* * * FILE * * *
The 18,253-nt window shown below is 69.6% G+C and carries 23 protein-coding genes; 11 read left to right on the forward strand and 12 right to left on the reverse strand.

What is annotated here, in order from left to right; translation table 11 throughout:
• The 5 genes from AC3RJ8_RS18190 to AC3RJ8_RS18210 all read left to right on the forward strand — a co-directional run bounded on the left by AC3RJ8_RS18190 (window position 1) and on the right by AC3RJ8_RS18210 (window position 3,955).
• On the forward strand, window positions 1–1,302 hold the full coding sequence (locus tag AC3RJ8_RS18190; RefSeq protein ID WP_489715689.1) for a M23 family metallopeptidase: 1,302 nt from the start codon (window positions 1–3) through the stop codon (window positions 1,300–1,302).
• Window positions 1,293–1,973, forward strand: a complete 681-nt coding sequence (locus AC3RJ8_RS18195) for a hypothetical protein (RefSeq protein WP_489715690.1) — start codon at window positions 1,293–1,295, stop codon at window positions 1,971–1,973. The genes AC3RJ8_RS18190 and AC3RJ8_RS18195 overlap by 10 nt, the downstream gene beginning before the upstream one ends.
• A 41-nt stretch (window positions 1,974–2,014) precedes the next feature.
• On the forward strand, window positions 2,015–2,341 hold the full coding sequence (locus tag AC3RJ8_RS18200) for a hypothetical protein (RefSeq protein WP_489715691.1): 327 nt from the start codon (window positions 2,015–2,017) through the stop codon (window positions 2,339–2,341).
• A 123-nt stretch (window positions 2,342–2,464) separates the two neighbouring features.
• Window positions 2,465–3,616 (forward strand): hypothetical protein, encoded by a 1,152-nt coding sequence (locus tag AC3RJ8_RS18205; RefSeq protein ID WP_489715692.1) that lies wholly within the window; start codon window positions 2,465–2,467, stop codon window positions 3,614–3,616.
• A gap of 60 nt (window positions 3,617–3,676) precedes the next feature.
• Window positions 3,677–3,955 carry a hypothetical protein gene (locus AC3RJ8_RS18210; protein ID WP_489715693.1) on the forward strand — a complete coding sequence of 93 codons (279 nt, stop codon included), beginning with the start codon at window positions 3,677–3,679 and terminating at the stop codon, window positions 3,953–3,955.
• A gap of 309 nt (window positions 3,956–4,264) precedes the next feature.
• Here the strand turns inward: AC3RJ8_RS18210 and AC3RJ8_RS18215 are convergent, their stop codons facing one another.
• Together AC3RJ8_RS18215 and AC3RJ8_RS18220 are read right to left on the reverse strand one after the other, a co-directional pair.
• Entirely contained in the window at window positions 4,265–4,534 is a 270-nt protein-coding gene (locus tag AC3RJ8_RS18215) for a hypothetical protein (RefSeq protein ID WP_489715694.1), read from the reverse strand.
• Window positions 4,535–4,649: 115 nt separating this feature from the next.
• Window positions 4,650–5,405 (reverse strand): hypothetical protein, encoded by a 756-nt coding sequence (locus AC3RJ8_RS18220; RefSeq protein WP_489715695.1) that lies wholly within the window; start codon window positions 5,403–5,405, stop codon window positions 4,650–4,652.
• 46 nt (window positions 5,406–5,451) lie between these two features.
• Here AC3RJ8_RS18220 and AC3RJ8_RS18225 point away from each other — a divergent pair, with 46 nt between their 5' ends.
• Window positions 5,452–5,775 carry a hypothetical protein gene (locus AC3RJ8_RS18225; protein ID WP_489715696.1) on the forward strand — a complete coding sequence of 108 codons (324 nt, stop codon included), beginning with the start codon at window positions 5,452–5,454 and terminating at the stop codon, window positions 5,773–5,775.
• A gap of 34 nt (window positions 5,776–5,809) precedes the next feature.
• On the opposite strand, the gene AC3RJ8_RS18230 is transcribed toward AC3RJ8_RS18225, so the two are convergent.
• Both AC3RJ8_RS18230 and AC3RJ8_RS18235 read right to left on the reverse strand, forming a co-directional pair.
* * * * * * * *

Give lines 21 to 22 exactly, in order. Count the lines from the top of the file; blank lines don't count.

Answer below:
• A gap of 34 nt (window positions 5,776–5,809) precedes the next feature.
• On the opposite strand, the gene AC3RJ8_RS18230 is transcribed toward AC3RJ8_RS18225, so the two are convergent.